The need for global health in the postgraduate curricula to support international placements
As a group working to enhance the availability of educational
opportunities in global health we wholeheartedly welcome the Working Group
on Ethics Guidelines for Global Health Training (WEIGHT) guidance(1). Too
often international placements are undertaken without due consideration to
the burden placed on the host institution or to the necessary preparation
of the individual. This editorial is particularly timely as several
recent events and publications have raised the issue of the competence of
health professionals to engage in global health activities. For example,
there was the Lancet Commission(2) on the education of health
professionals for the 21st Century and Lord Crisp, author of the Crisp
Report(3), raised the matter in the House of Lords(4). In addition there
was a recent editorial in the British Journal of General Practice about
the role of primary care in global health(5). This surge of activity
demonstrates the need for competence in global health issues and a
consensus that health professionals of all specialities are currently
unprepared for appropriate engagement in global health activities. There
is therefore clearly a need to further global health education within
United Kingdom postgraduate health professional training to address this.
As Lord Crisp highlighted, though there is a lot of interest and agreement
on this issue, "what we need now is some action" (4).
We believe that to rectify this situation, postgraduate health
professional curricula need to be reviewed to enhance their global
relevance. Moreover, training programmes need not just to recognise the
benefits to trainees, the National Health Service and host countries of
appropriately planned and approved overseas experience, as listed in
Vermund et al's editorial (1), but to actively facilitate it. Some work
is already underway: Medsin has produced a global health curriculum for
medical students; Alma Mata has developed a proposal for postgraduate
training in global health (6); and our nascent group linking like-minded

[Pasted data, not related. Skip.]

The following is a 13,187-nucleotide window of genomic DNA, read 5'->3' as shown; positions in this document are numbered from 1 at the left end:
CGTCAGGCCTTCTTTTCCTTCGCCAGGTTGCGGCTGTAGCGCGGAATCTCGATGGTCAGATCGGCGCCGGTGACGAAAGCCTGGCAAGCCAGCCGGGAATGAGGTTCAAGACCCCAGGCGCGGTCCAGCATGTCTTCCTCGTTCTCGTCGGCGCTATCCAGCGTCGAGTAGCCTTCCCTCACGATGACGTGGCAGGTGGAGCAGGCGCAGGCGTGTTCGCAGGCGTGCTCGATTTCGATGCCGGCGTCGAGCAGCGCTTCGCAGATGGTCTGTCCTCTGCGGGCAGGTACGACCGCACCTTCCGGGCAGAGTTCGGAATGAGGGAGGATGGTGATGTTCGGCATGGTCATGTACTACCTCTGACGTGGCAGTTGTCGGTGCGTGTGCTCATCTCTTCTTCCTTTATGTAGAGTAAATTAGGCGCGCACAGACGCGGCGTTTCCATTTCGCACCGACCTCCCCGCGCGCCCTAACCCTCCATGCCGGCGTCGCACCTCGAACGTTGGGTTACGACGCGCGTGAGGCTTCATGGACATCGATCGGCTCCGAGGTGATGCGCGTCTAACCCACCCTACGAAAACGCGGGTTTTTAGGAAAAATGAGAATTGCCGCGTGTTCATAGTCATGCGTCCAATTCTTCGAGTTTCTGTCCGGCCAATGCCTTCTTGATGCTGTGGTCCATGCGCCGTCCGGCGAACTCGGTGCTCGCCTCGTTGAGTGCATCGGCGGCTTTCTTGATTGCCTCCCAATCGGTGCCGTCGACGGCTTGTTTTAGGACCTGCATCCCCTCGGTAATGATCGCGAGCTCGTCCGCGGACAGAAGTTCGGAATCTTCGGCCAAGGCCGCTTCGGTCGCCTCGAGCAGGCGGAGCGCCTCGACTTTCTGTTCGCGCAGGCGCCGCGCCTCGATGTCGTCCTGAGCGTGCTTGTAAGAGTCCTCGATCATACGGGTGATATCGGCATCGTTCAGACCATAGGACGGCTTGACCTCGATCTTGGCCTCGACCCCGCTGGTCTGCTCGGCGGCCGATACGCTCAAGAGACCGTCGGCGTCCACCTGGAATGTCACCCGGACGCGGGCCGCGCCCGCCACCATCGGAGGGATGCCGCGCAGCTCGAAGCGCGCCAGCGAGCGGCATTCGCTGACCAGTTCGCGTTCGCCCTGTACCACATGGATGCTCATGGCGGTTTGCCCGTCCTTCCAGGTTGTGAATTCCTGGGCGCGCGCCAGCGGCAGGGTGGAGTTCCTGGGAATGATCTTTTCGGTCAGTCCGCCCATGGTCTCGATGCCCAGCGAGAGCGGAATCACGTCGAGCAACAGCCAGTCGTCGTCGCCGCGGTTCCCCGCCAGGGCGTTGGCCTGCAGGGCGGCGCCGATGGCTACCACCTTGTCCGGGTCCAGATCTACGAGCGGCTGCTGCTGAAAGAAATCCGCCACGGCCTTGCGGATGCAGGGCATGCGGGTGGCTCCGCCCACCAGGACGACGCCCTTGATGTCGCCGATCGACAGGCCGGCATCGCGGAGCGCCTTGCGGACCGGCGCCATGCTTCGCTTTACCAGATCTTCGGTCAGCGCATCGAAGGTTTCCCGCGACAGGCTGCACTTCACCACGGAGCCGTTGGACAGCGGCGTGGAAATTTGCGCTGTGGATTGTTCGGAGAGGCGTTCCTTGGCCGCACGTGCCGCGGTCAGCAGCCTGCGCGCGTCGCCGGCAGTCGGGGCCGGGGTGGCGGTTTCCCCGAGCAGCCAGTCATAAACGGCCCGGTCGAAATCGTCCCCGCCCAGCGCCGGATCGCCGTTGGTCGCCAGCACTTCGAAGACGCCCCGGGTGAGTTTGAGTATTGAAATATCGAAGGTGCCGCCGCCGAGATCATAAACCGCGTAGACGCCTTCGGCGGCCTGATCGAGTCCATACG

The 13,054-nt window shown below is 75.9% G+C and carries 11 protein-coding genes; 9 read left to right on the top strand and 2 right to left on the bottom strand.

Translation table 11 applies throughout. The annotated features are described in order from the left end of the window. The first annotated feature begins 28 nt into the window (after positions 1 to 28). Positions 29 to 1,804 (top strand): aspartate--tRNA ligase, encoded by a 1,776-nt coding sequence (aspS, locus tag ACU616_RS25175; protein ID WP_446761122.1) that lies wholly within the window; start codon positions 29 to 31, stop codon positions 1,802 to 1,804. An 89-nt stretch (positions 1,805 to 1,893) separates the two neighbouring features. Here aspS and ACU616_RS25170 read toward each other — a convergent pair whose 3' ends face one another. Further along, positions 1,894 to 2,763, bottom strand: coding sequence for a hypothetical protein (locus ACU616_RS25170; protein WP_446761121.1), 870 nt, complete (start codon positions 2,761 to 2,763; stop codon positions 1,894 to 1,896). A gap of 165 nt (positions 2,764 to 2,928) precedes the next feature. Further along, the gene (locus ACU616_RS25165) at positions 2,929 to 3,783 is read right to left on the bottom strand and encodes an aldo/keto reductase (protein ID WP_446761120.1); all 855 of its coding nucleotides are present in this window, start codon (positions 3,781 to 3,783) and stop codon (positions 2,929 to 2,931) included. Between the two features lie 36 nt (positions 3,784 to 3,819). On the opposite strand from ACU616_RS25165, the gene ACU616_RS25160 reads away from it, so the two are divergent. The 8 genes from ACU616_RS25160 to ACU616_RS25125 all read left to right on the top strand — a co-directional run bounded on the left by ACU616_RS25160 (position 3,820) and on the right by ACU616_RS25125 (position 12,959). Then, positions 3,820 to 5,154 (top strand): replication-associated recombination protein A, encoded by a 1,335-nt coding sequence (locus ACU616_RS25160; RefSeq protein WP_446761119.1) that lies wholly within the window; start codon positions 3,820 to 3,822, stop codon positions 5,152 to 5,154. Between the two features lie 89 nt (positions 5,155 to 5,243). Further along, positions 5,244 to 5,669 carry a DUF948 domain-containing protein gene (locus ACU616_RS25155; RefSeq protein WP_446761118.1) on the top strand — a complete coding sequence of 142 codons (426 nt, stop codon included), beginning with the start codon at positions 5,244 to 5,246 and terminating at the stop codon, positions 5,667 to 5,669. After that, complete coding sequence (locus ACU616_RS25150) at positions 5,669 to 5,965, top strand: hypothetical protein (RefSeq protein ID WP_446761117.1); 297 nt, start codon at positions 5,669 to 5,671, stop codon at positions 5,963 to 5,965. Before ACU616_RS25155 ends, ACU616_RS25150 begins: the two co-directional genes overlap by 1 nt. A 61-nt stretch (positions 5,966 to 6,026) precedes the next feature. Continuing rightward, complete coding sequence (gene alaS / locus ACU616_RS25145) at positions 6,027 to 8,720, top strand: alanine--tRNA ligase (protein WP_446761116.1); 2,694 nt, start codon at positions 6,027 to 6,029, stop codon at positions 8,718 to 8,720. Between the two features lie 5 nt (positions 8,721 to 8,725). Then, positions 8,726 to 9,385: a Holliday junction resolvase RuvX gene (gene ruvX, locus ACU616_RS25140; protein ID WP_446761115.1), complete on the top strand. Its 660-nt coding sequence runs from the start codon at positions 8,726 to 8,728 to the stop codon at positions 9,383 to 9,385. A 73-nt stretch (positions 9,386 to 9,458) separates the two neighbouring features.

junior doctors across Royal College speciality committees is tackling the
issue of the curricula. However, these efforts will need high level
support in order to effect change in an educational system that has not
kept pace with the challenges of the 21st Century.
Dr Jennifer Hall, MFPH, Public Health ST4, Intercollegiate Global
Health Junior Doctors Working Group Chair and Faculty of Public Health's
International Health Trainees' Group Chair
Dr Colin Brown, MRCP, NIHR Academic Clinical Fellow in Infectious
Diseases on behalf of Alma Mata Global Health Graduates' Network Working
Dr Luisa Pettigrew, MRCGP, First 5 GP
1. Vermund S, Audet C, Martine M, Heimburger D. Training programmes
in global health. BMJ. 2010; 341: p. 1231-1232.
2. Frenk J, Chen L, Bhutta Z, Cohen J, Crisp N, Evans T, et al.
Health Professionals for a new century: transforming education to
strengthen health systems in an interdependent world. Lancet. 2010
November; 376: p. 1923-58.
3. Crisp N. Global health partnerships: the UK contribution to health
in developing countries. London:, Department of Health; 2007.
4. Houses of Parliment. [Online]. Available from:
5. de Maeseneer J, Twagirumukiza M. The contribution of primary
health care to global health. British Journal of General Practice. 2010;
60(581): p. 875-876.
6. Brown C, Martineau F, Spry E, Yudkin J. Postgraduate Training in
Global Health - Ensuring UK doctors can contribute to health in resource-
poor countries. Clinical Medicine. 2011.
Competing interests: We are all junior doctors with an interest in global health issues who are advocating for their greater inclusion into all post graduate medical curricula.